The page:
Friday, April 27, 2012
Ex-Hasid Turns Dating Coach
Irenstein tries a new angle: “Who do you think wants sex more,” he asks Sam, “men or women?” Sam concedes that this may not be a universal truth, but in his experience women totally want it more.
According to Irenstein, lack of self-confidence pervades the recently ex-Orthodox, who refer to themselves as OTD, or “Off the Derech” (derech is Hebrew for path). Once they’ve gone off the path, for a variety of reasons including loss of faith, distaste for the lifestyle, and longing to educate themselves beyond the Jewish texts, OTD’ers are like immigrants in the secular world, unsure of the language and customs of dating, battling the voices of their parents and rabbis, who warned them that touching the opposite sex before marriage would incur God’s wrath.
“There are three problems specific to the ex-religious when they first try to date,” Irenstein says. “Inexperience, having no identity, and having no understanding of the opposite sex.” That makes sense when you consider how insular the Orthodox communities are. Premarital sex, even premarital touching, is prohibited. And there is a rule for everything, including which shoelace to tie first and what to do with one’s facial hair. OTD’ers who come to Irenstein never had the awkward, albeit formative, experiences the rest of us had—slow-dancing with some height-inappropriate partner in seventh grade, locking braces with someone in the back of a movie theater, getting to “second base.” Their questions for Irenstein range from the peculiar such as, “Is it OK to pay a girl $80 to go out with me?” to the commonplace concerns of men on the New York dating scene: “How many dates before I should allow her to split the check?”
At 29, Irenstein was married with two daughters, living in the Hasidic community he’d grown up in. He remembers his 6-year-old coming home from school and telling him that non-Jews existed solely to witness the good deeds of the Jews. He’d wanted out of Hasidism for a while, but that was the day he pulled his kids out of school and laid plans to move. “I would have done anything,” says Irenstein, “even given up my own life, to make sure my kids weren’t forced into cult living.”
Having grown up in Israel and Brooklyn, Irenstein landed in secular New York with a third-grade-level education and a mediocre grasp of English. When he and his wife divorced, he found himself on foreign ground. “I had no idea how to talk to women,” he says. “I’d never even looked one in the eye.” Irenstein’s former Hasidic community, Gur, is one of the strictest sects, as well as one of the most sexually squeamish. Even married couples aren’t supposed to kiss, and they’re allowed sex only for purposes of procreation.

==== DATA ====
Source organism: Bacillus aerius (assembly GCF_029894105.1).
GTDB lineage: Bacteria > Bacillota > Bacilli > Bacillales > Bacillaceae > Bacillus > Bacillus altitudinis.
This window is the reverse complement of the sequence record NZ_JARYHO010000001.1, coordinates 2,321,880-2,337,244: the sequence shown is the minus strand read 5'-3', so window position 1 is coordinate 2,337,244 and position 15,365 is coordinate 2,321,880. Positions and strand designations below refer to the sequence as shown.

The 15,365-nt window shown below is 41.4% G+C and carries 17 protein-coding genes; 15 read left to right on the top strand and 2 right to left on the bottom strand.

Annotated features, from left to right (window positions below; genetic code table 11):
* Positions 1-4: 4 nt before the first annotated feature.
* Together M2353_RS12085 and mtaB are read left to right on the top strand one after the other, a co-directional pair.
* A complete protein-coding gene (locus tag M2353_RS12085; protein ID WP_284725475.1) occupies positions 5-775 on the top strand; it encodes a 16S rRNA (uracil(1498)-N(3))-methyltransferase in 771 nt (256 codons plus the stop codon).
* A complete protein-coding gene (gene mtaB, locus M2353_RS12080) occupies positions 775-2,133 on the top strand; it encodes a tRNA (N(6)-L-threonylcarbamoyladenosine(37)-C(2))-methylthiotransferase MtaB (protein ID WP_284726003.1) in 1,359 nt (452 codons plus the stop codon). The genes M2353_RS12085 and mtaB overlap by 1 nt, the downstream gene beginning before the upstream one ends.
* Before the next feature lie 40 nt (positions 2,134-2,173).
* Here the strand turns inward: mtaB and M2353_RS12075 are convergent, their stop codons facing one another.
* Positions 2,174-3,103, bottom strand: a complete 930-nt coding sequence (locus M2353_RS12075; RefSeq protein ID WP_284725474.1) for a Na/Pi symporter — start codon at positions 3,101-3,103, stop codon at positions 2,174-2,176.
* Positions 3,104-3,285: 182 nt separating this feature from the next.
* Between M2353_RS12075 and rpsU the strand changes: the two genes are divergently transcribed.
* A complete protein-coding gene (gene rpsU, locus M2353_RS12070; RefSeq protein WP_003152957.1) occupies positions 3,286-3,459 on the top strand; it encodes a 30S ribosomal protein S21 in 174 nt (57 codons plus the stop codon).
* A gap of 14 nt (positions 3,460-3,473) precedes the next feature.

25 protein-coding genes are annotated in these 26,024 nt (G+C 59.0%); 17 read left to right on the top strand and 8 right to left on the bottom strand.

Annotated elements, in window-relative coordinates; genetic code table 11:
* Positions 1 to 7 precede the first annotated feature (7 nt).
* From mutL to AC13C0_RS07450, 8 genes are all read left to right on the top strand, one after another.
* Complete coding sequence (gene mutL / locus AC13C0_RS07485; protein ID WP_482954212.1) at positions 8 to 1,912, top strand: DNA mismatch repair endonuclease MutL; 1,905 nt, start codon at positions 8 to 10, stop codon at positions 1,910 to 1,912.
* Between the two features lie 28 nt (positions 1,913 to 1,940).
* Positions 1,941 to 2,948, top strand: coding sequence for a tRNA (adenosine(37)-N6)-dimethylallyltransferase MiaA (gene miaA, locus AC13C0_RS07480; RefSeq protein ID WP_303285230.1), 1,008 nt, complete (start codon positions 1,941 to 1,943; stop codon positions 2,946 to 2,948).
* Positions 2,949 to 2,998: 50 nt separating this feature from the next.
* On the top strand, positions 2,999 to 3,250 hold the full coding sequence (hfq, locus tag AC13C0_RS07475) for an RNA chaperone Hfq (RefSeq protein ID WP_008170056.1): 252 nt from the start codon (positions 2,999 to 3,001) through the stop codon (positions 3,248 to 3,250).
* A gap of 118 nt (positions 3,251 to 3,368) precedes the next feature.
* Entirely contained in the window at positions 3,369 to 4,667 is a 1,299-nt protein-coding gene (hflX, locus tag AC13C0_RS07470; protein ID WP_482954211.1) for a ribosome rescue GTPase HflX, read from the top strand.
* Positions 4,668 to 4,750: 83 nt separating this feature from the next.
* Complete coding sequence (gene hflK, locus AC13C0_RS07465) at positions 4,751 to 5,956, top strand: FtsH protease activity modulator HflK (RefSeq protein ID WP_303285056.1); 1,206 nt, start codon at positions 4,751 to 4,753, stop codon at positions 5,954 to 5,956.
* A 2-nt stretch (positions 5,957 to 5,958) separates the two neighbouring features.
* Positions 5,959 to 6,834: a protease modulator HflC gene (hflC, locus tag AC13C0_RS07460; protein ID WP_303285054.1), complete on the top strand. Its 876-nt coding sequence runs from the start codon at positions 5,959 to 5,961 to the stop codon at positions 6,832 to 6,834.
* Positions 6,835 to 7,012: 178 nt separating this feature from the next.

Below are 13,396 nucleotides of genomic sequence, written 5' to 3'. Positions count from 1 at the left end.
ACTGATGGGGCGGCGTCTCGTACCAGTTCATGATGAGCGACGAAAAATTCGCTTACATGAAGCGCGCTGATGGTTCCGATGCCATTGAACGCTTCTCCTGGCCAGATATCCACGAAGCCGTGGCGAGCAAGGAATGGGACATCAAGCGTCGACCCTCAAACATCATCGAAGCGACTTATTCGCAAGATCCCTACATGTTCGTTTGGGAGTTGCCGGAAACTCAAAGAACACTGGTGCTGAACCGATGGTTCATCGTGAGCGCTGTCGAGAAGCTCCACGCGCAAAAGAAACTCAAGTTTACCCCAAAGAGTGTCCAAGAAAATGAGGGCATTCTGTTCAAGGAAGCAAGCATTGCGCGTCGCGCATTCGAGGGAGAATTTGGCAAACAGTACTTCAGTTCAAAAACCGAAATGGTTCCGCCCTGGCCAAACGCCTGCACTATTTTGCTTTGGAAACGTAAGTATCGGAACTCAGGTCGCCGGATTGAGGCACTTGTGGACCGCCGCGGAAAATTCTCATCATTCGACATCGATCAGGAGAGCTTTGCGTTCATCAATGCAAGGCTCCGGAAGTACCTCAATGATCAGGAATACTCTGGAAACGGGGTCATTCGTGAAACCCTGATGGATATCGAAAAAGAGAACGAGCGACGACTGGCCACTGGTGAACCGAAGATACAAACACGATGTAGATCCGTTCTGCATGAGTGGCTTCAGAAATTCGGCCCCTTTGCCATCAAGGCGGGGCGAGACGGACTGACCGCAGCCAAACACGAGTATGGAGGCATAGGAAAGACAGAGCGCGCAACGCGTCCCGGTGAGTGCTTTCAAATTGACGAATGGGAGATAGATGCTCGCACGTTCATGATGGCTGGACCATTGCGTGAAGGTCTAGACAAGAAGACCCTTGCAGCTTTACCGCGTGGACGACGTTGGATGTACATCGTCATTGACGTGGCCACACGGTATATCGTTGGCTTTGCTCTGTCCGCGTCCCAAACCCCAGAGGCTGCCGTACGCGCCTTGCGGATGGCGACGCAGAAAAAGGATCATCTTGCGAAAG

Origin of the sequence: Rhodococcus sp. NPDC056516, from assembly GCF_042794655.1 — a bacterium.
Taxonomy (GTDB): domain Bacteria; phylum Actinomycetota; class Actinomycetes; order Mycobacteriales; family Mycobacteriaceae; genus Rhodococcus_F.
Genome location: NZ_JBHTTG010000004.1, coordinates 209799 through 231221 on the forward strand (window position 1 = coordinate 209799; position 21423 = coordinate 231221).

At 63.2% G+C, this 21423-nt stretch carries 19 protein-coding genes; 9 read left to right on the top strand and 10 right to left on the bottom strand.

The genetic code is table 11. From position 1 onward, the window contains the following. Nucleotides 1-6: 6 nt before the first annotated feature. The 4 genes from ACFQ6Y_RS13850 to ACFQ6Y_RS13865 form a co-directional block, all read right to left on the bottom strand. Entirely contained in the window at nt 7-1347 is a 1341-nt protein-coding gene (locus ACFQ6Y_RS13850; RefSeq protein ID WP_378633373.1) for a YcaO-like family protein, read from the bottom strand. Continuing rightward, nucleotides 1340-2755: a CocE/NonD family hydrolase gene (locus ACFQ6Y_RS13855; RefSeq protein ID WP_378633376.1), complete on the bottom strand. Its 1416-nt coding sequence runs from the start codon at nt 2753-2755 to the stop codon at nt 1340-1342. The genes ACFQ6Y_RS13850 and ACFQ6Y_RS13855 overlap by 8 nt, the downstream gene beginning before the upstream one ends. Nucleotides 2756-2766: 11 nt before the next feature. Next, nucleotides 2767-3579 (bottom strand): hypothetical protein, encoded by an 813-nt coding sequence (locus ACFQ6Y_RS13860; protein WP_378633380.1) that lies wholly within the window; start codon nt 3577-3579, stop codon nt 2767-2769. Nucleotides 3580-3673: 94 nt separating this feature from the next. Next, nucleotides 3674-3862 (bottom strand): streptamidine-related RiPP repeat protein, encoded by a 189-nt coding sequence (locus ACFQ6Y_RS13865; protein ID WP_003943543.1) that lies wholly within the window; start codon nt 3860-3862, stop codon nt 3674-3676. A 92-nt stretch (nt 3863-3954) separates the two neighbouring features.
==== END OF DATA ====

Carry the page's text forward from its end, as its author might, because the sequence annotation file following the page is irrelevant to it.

Ryan Pollack, a 35-year-old Footsteps member, reminisces about his early days in the secular world. “I met girls,” he says, “but I was constantly in the ‘friend zone.’ I had no clue how to take things to the next level.” When he met Irenstein at Footsteps, Irenstein invited him to a pool party. Pollack brought a girl with him and Irenstein pulled him aside to say, “She likes you. Kiss her.” Never having kissed a girl, he was scared, but with Irenstein’s encouragement, he went for it. “That changed my life,” Pollack says. Soon after, Irenstein took him shopping. Since growing out of baby clothes, Pollack had worn nothing but the requisite white button-down shirt and black pants. “He showed me Calvin Klein,” Pollack recalls. “He showed me blazers! I started wearing blazers with jeans and the response I got was incredible. People started looking at me. Girls would say, ‘You look so handsome.’”
After a couple of hours of talking in circles with Sam, about whether or not he wants to be in a relationship (“some people do want a relationship, and some people don’t want a relationship”), about his dating experience (“I don’t know how you define that”), and about whether or not he’d like to just have some sex—OK, that one was my question (“That’s hard to answer because the answer has a lot of implied meanings”), Irenstein leads him out into Union Square to talk to some real live women.
We stand outside Barnes & Noble, watching the people pass. Irenstein points to a woman sitting nearby, engrossed in her BlackBerry, and starts feeding Sam lines: “Tell her you’re waiting for somebody and that it looks like she’s waiting for somebody,” Irenstein suggests. “Say you can babysit each other for 5 minutes.”
By Diana Spechler - Slate.com.